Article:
After a somewhat stressful journey – I swear, I didn’t miss the bus stop – I made it to East London’s Troxy; a gorgeous venue, seemingly wasted when by 8.30 the floor is littered with plastic cups. Due to travel mishaps, I only managed to catch the end of support act, Telegram, an eclectic foursome of glam, punk and a lot of hair. Although I only caught the end, they seemed to own the venue well; whilst the majority of the crowd seemed far too interested in the bar to properly focus on Telegram, they clearly had a few fans in the room.
Before I move onto The Horrors, it has come to my attention that to criticise them is not a popular thing to do – who knew?! I will, however, also say in advance that I’m not criticising them as such, more the evening as whole. The crowd was the first thing to catch my attention as questionable. It was half typical Horrors fans: long hair, check; guy liner, check; docs, check; colour? What’s that? The other half, however, was made up seemingly entirely of middle-aged men who, while enjoying the music, seemed so unenthused – and, no, these weren’t men dragged along with teenage girls, they were apparently here by choice. A guy on the bus said the crowd were what he imagined a Fleetwood Mac crowd to be like; I’ve seen Fleetwood Mac, and I can confirm that the crowd was, in fact, significantly better.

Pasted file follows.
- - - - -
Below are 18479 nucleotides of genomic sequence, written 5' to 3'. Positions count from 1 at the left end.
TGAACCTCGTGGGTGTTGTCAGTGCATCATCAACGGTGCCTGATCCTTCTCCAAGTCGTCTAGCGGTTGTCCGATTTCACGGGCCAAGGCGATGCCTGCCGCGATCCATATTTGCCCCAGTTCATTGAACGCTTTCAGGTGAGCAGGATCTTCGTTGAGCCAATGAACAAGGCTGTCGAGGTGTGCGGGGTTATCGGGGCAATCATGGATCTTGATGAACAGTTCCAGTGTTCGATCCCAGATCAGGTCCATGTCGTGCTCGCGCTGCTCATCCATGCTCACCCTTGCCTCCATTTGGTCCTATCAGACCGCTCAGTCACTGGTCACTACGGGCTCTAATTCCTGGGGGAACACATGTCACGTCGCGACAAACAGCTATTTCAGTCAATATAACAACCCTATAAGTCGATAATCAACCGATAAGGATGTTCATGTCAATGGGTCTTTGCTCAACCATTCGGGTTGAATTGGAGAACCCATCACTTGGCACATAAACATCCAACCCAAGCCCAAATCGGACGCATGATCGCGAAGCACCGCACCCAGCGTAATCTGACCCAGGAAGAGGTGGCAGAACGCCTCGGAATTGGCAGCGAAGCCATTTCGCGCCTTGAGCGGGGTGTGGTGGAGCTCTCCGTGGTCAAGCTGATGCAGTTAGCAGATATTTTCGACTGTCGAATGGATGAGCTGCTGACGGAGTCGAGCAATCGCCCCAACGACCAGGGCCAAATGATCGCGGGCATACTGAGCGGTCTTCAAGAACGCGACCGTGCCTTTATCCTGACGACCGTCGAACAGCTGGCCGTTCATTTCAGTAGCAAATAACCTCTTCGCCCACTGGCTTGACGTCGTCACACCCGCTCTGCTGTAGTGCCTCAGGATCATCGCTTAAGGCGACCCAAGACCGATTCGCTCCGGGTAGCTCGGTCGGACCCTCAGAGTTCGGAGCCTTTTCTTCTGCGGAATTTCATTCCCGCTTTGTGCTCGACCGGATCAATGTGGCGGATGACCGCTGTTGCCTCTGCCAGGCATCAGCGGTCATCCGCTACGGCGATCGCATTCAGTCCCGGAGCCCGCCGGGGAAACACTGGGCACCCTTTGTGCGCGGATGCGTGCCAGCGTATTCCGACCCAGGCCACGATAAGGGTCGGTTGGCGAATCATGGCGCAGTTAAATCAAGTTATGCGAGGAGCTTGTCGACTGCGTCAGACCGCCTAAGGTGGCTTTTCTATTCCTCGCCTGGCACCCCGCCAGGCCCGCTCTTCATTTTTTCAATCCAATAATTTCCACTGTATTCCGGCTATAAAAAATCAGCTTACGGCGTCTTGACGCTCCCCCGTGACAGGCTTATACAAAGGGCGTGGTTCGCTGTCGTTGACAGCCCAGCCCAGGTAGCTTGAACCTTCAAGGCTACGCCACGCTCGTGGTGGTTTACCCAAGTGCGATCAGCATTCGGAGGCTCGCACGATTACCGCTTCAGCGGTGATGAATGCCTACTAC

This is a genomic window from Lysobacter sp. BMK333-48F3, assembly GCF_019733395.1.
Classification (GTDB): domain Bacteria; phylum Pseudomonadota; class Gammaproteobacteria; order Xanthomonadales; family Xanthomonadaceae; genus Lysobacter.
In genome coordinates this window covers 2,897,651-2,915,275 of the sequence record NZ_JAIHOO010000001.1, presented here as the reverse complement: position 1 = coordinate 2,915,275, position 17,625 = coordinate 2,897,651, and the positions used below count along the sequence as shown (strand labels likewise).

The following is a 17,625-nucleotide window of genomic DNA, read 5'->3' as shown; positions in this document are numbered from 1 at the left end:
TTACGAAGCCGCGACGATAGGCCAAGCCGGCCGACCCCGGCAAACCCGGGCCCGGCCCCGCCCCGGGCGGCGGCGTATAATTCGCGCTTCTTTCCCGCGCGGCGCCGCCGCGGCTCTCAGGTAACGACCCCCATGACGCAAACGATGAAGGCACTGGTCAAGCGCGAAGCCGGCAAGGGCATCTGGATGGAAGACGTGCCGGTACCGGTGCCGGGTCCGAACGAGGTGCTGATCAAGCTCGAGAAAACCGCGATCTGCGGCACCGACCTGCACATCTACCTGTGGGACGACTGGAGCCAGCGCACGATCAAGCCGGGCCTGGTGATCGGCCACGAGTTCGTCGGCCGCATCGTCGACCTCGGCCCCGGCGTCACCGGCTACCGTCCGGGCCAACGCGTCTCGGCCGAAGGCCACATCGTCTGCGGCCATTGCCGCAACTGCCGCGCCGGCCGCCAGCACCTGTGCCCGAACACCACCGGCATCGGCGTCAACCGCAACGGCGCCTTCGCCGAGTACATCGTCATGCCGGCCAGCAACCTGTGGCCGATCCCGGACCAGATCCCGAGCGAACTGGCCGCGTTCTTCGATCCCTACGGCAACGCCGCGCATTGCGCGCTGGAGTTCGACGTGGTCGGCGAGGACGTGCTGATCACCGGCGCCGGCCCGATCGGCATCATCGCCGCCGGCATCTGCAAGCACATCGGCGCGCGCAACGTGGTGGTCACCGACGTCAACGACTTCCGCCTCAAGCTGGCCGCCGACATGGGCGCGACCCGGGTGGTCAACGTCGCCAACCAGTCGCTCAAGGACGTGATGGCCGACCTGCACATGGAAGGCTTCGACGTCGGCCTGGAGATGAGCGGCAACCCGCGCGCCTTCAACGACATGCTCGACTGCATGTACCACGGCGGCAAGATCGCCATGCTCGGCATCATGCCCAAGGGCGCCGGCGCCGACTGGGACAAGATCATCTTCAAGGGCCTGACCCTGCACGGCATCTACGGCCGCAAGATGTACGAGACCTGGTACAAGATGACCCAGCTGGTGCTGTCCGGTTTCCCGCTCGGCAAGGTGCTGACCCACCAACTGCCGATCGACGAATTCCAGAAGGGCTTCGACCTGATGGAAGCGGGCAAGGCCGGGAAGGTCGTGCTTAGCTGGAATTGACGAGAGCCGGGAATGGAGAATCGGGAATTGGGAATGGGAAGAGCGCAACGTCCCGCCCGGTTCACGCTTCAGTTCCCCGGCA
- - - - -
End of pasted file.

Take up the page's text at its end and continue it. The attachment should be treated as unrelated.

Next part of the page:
Although I may have been disappointed in the gig, it’s indisputable that The Horrors are one of the coolest bands around. As the rest of the band silently took to the stage, encouraged by ominous tones, front man Faris emerged from a cloud of smoke like some sort of indie Jesus. It’s effortless, smooth and they’re totally mesmerising to watch. However, prepare yourselves for criticism number two: the lights. Was I at The Horrors’ gig? Was I at a light show with a Horrors soundtrack? No one can be sure, but I can confirm that it was a massive distraction. Not only could I not see the band, people were struggling to look at the stage. Only when Faris began interacting with the green laser that blanketed the crowd did the lights become somewhat welcome: along with the hypnotic nature of the music, Faris again transformed into a messiah-type figure, the crowd, who moments earlier could barely look at the stage appeared unable to take their eyes off him.
The Horrors worked through an arguably average set. They may be talented musicians but they’re yet to work out how to correctly order their songs. The first half (perhaps even a bit more) was dull; I liked the songs, a collection including ‘In and Out of Sight’, ‘Sea Within A Sea’ and ‘Sleepwalk’, but the band seemed unable to grip people until they played ‘Endless Blue’. They finished on a refreshing high with ‘Still Life’ and ‘I See You’, with an encore of ‘So Now You Know’ and ‘Moving Further Away’. Further Away. Sadly, this euphoric ending was almost ruined by the abundance of people leaving before they’d even finished. Yes, they may have launched into a 5/10 minute instrumental, and yes, there may have been buses and tubes to catch, but it seemed very odd, almost as though people had been waiting for an acceptable moment to leave since the first song.
While I have struggled to massively compliment the gig, I will again point out that it wasn’t awful – the guys are insanely talented and it should’ve been amazing – it just lacked something.